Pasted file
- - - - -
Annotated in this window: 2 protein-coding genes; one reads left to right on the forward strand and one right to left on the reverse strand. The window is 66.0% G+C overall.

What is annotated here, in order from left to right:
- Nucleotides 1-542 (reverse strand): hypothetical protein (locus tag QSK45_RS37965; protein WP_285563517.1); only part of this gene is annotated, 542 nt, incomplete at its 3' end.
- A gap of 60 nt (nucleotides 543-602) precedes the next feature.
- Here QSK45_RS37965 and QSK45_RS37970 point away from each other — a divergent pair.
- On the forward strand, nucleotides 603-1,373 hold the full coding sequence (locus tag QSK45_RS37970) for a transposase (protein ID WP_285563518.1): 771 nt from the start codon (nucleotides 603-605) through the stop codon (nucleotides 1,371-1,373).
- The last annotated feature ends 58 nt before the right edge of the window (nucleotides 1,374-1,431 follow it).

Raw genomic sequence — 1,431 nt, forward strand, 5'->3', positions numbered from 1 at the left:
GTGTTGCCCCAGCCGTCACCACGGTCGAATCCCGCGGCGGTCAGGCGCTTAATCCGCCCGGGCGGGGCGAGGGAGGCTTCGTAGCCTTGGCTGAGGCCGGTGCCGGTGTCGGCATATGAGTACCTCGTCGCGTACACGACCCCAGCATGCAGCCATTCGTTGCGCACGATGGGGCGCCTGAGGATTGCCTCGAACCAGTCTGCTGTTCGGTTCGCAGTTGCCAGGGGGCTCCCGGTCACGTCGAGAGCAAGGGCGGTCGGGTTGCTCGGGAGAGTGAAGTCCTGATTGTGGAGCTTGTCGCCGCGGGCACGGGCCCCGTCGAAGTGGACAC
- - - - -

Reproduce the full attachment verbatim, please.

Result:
Annotated in this window: 2 protein-coding genes; one reads left to right on the forward strand and one right to left on the reverse strand. The window is 66.0% G+C overall.

What is annotated here, in order from left to right:
- Nucleotides 1-542 (reverse strand): hypothetical protein (locus tag QSK45_RS37965; protein WP_285563517.1); only part of this gene is annotated, 542 nt, incomplete at its 3' end.
- A gap of 60 nt (nucleotides 543-602) precedes the next feature.
- Here QSK45_RS37965 and QSK45_RS37970 point away from each other — a divergent pair.
- On the forward strand, nucleotides 603-1,373 hold the full coding sequence (locus tag QSK45_RS37970) for a transposase (protein ID WP_285563518.1): 771 nt from the start codon (nucleotides 603-605) through the stop codon (nucleotides 1,371-1,373).
- The last annotated feature ends 58 nt before the right edge of the window (nucleotides 1,374-1,431 follow it).

Raw genomic sequence — 1,431 nt, forward strand, 5'->3', positions numbered from 1 at the left:
GTGTTGCCCCAGCCGTCACCACGGTCGAATCCCGCGGCGGTCAGGCGCTTAATCCGCCCGGGCGGGGCGAGGGAGGCTTCGTAGCCTTGGCTGAGGCCGGTGCCGGTGTCGGCATATGAGTACCTCGTCGCGTACACGACCCCAGCATGCAGCCATTCGTTGCGCACGATGGGGCGCCTGAGGATTGCCTCGAACCAGTCTGCTGTTCGGTTCGCAGTTGCCAGGGGGCTCCCGGTCACGTCGAGAGCAAGGGCGGTCGGGTTGCTCGGGAGAGTGAAGTCCTGATTGTGGAGCTTGTCGCCGCGGGCACGGGCCCCGTCGAAGTGGACAC